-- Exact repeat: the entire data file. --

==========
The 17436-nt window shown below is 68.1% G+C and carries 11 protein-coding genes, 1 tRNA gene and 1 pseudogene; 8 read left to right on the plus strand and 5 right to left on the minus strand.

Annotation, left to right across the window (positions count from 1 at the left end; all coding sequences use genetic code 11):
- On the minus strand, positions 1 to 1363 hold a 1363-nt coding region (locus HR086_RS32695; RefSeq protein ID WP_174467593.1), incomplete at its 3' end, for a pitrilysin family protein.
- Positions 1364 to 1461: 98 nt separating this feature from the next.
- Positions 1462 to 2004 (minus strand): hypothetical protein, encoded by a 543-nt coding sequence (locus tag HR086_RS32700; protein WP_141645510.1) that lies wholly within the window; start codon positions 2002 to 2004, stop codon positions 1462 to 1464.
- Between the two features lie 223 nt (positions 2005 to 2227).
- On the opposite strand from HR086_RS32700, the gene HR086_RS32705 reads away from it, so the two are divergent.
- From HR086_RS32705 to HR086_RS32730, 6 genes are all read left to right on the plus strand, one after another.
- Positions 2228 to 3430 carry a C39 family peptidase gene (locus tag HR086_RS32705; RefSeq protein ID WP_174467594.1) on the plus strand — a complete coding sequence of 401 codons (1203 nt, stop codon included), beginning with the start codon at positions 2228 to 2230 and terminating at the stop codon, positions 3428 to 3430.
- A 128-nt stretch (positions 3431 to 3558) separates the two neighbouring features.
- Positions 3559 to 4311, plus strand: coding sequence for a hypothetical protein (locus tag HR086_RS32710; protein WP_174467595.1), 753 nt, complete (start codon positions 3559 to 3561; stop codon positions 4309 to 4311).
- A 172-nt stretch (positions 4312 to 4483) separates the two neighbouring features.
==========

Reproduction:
The 17436-nt window shown below is 68.1% G+C and carries 11 protein-coding genes, 1 tRNA gene and 1 pseudogene; 8 read left to right on the plus strand and 5 right to left on the minus strand.

Annotation, left to right across the window (positions count from 1 at the left end; all coding sequences use genetic code 11):
- On the minus strand, positions 1 to 1363 hold a 1363-nt coding region (locus HR086_RS32695; RefSeq protein ID WP_174467593.1), incomplete at its 3' end, for a pitrilysin family protein.
- Positions 1364 to 1461: 98 nt separating this feature from the next.
- Positions 1462 to 2004 (minus strand): hypothetical protein, encoded by a 543-nt coding sequence (locus tag HR086_RS32700; protein WP_141645510.1) that lies wholly within the window; start codon positions 2002 to 2004, stop codon positions 1462 to 1464.
- Between the two features lie 223 nt (positions 2005 to 2227).
- On the opposite strand from HR086_RS32700, the gene HR086_RS32705 reads away from it, so the two are divergent.
- From HR086_RS32705 to HR086_RS32730, 6 genes are all read left to right on the plus strand, one after another.
- Positions 2228 to 3430 carry a C39 family peptidase gene (locus tag HR086_RS32705; RefSeq protein ID WP_174467594.1) on the plus strand — a complete coding sequence of 401 codons (1203 nt, stop codon included), beginning with the start codon at positions 2228 to 2230 and terminating at the stop codon, positions 3428 to 3430.
- A 128-nt stretch (positions 3431 to 3558) separates the two neighbouring features.
- Positions 3559 to 4311, plus strand: coding sequence for a hypothetical protein (locus tag HR086_RS32710; protein WP_174467595.1), 753 nt, complete (start codon positions 3559 to 3561; stop codon positions 4309 to 4311).
- A 172-nt stretch (positions 4312 to 4483) separates the two neighbouring features.